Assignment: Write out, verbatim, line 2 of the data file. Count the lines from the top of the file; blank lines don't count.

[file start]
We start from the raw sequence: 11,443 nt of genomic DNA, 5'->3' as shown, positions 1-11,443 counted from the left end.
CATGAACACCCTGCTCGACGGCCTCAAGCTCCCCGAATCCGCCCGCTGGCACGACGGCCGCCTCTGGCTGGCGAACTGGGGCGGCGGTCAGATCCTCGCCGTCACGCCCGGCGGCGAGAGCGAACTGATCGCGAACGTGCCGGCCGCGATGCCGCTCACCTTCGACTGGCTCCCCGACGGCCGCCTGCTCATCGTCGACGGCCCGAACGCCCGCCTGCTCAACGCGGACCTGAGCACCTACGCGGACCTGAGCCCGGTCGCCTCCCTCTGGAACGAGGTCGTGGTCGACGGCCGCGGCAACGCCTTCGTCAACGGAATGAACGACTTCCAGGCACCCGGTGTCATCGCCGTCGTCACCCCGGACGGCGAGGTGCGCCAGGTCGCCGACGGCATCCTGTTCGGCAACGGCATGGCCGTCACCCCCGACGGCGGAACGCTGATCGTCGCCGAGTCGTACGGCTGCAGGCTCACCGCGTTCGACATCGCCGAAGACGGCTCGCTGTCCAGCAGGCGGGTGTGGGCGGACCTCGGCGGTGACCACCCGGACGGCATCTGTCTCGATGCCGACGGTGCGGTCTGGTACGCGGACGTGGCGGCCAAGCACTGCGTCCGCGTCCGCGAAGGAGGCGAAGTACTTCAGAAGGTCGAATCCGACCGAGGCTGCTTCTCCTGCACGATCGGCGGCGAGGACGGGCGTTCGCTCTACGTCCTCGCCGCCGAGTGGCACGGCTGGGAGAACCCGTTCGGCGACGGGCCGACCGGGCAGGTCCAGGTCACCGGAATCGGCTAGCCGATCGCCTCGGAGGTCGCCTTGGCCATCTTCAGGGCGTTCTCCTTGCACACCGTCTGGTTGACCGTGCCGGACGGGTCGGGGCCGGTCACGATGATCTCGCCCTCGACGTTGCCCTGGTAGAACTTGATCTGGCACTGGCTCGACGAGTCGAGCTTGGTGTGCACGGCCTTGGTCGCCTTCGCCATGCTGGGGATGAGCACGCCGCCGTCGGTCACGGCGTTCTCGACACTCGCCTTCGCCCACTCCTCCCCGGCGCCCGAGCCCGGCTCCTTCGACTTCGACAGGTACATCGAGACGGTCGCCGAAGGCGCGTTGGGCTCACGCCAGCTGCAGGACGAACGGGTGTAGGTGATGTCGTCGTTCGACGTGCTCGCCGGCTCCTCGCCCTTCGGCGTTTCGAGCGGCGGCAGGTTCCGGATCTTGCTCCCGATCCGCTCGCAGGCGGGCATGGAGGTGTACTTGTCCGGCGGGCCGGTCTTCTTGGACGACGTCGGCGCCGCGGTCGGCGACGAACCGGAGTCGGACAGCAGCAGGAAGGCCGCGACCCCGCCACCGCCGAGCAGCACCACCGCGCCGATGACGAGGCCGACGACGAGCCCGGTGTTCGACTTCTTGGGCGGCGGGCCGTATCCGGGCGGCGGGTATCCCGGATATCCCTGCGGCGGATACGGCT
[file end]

CATGAACACCCTGCTCGACGGCCTCAAGCTCCCCGAATCCGCCCGCTGGCACGACGGCCGCCTCTGGCTGGCGAACTGGGGCGGCGGTCAGATCCTCGCCGTCACGCCCGGCGGCGAGAGCGAACTGATCGCGAACGTGCCGGCCGCGATGCCGCTCACCTTCGACTGGCTCCCCGACGGCCGCCTGCTCATCGTCGACGGCCCGAACGCCCGCCTGCTCAACGCGGACCTGAGCACCTACGCGGACCTGAGCCCGGTCGCCTCCCTCTGGAACGAGGTCGTGGTCGACGGCCGCGGCAACGCCTTCGTCAACGGAATGAACGACTTCCAGGCACCCGGTGTCATCGCCGTCGTCACCCCGGACGGCGAGGTGCGCCAGGTCGCCGACGGCATCCTGTTCGGCAACGGCATGGCCGTCACCCCCGACGGCGGAACGCTGATCGTCGCCGAGTCGTACGGCTGCAGGCTCACCGCGTTCGACATCGCCGAAGACGGCTCGCTGTCCAGCAGGCGGGTGTGGGCGGACCTCGGCGGTGACCACCCGGACGGCATCTGTCTCGATGCCGACGGTGCGGTCTGGTACGCGGACGTGGCGGCCAAGCACTGCGTCCGCGTCCGCGAAGGAGGCGAAGTACTTCAGAAGGTCGAATCCGACCGAGGCTGCTTCTCCTGCACGATCGGCGGCGAGGACGGGCGTTCGCTCTACGTCCTCGCCGCCGAGTGGCACGGCTGGGAGAACCCGTTCGGCGACGGGCCGACCGGGCAGGTCCAGGTCACCGGAATCGGCTAGCCGATCGCCTCGGAGGTCGCCTTGGCCATCTTCAGGGCGTTCTCCTTGCACACCGTCTGGTTGACCGTGCCGGACGGGTCGGGGCCGGTCACGATGATCTCGCCCTCGACGTTGCCCTGGTAGAACTTGATCTGGCACTGGCTCGACGAGTCGAGCTTGGTGTGCACGGCCTTGGTCGCCTTCGCCATGCTGGGGATGAGCACGCCGCCGTCGGTCACGGCGTTCTCGACACTCGCCTTCGCCCACTCCTCCCCGGCGCCCGAGCCCGGCTCCTTCGACTTCGACAGGTACATCGAGACGGTCGCCGAAGGCGCGTTGGGCTCACGCCAGCTGCAGGACGAACGGGTGTAGGTGATGTCGTCGTTCGACGTGCTCGCCGGCTCCTCGCCCTTCGGCGTTTCGAGCGGCGGCAGGTTCCGGATCTTGCTCCCGATCCGCTCGCAGGCGGGCATGGAGGTGTACTTGTCCGGCGGGCCGGTCTTCTTGGACGACGTCGGCGCCGCGGTCGGCGACGAACCGGAGTCGGACAGCAGCAGGAAGGCCGCGACCCCGCCACCGCCGAGCAGCACCACCGCGCCGATGACGAGGCCGACGACGAGCCCGGTGTTCGACTTCTTGGGCGGCGGGCCGTATCCGGGCGGCGGGTATCCCGGATATCCCTGCGGCGGATACGGCT